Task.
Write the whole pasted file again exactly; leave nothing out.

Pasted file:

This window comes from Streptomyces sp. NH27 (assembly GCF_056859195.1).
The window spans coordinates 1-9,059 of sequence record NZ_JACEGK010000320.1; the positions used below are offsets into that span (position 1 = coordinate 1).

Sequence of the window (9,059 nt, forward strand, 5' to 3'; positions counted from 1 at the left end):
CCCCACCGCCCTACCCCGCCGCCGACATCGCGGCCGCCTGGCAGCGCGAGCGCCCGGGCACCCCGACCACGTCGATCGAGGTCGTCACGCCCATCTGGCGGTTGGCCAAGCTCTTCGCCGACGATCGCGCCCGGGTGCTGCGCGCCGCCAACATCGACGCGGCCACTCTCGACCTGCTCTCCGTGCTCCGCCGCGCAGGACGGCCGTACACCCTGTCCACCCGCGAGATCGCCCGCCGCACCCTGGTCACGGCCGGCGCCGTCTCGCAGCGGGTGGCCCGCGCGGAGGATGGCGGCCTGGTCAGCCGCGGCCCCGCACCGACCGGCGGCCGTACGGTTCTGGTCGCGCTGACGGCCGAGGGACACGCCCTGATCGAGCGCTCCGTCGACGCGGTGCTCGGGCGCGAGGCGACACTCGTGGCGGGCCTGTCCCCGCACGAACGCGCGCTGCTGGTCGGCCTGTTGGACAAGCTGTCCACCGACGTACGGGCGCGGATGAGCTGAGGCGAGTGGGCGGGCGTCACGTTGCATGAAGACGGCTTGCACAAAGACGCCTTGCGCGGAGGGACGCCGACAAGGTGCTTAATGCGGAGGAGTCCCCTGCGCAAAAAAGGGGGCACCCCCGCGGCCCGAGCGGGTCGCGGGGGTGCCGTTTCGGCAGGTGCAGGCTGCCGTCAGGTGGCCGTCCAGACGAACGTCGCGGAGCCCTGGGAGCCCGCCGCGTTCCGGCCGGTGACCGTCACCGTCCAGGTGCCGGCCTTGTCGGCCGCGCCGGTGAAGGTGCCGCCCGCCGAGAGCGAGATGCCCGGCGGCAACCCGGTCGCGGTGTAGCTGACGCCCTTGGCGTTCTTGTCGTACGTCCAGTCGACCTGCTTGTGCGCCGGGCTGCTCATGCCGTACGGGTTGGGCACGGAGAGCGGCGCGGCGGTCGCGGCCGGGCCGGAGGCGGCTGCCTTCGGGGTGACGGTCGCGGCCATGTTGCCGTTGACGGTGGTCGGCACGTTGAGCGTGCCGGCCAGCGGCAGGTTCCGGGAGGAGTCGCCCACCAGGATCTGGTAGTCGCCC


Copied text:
This window comes from Streptomyces sp. NH27 (assembly GCF_056859195.1).
The window spans coordinates 1-9,059 of sequence record NZ_JACEGK010000320.1; the positions used below are offsets into that span (position 1 = coordinate 1).

Sequence of the window (9,059 nt, forward strand, 5' to 3'; positions counted from 1 at the left end):
CCCCACCGCCCTACCCCGCCGCCGACATCGCGGCCGCCTGGCAGCGCGAGCGCCCGGGCACCCCGACCACGTCGATCGAGGTCGTCACGCCCATCTGGCGGTTGGCCAAGCTCTTCGCCGACGATCGCGCCCGGGTGCTGCGCGCCGCCAACATCGACGCGGCCACTCTCGACCTGCTCTCCGTGCTCCGCCGCGCAGGACGGCCGTACACCCTGTCCACCCGCGAGATCGCCCGCCGCACCCTGGTCACGGCCGGCGCCGTCTCGCAGCGGGTGGCCCGCGCGGAGGATGGCGGCCTGGTCAGCCGCGGCCCCGCACCGACCGGCGGCCGTACGGTTCTGGTCGCGCTGACGGCCGAGGGACACGCCCTGATCGAGCGCTCCGTCGACGCGGTGCTCGGGCGCGAGGCGACACTCGTGGCGGGCCTGTCCCCGCACGAACGCGCGCTGCTGGTCGGCCTGTTGGACAAGCTGTCCACCGACGTACGGGCGCGGATGAGCTGAGGCGAGTGGGCGGGCGTCACGTTGCATGAAGACGGCTTGCACAAAGACGCCTTGCGCGGAGGGACGCCGACAAGGTGCTTAATGCGGAGGAGTCCCCTGCGCAAAAAAGGGGGCACCCCCGCGGCCCGAGCGGGTCGCGGGGGTGCCGTTTCGGCAGGTGCAGGCTGCCGTCAGGTGGCCGTCCAGACGAACGTCGCGGAGCCCTGGGAGCCCGCCGCGTTCCGGCCGGTGACCGTCACCGTCCAGGTGCCGGCCTTGTCGGCCGCGCCGGTGAAGGTGCCGCCCGCCGAGAGCGAGATGCCCGGCGGCAACCCGGTCGCGGTGTAGCTGACGCCCTTGGCGTTCTTGTCGTACGTCCAGTCGACCTGCTTGTGCGCCGGGCTGCTCATGCCGTACGGGTTGGGCACGGAGAGCGGCGCGGCGGTCGCGGCCGGGCCGGAGGCGGCTGCCTTCGGGGTGACGGTCGCGGCCATGTTGCCGTTGACGGTGGTCGGCACGTTGAGCGTGCCGGCCAGCGGCAGGTTCCGGGAGGAGTCGCCCACCAGGATCTGGTAGTCGCCC